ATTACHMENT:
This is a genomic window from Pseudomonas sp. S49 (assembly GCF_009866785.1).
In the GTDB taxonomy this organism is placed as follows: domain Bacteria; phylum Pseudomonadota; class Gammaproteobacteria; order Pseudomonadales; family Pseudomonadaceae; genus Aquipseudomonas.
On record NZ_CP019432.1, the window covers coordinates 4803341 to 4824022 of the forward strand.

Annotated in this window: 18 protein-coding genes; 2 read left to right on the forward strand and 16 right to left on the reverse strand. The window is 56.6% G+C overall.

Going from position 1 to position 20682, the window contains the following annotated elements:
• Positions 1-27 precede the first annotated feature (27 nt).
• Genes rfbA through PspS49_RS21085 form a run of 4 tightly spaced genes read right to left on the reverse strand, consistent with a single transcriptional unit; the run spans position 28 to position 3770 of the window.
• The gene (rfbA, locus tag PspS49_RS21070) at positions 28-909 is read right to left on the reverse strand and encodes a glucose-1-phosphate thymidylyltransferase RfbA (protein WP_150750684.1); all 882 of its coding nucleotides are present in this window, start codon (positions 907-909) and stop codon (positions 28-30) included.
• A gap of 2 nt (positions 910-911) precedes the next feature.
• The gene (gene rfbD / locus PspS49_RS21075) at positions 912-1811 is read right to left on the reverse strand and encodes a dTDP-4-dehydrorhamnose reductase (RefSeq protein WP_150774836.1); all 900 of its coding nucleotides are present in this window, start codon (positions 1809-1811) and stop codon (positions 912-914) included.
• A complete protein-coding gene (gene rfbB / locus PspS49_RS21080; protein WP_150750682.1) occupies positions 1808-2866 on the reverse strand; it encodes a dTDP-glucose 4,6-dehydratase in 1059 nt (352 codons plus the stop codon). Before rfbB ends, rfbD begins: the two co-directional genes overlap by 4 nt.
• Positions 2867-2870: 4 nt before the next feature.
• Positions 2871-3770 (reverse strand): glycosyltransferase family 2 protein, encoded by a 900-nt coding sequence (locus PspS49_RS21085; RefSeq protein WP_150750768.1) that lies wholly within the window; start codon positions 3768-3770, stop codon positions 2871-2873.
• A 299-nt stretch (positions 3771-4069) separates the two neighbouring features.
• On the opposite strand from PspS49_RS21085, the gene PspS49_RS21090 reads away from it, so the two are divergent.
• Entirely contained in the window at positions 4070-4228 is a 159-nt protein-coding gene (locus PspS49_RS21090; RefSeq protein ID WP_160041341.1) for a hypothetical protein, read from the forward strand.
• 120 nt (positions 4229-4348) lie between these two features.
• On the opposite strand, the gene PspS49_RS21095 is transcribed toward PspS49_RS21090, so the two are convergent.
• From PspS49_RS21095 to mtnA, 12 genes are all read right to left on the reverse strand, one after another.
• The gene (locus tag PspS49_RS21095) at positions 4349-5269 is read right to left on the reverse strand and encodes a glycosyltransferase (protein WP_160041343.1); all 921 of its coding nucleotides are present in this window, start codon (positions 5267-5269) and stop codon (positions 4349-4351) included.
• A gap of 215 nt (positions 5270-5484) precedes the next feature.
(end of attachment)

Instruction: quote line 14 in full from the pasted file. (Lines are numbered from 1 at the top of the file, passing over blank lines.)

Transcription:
• A 299-nt stretch (positions 3771-4069) separates the two neighbouring features.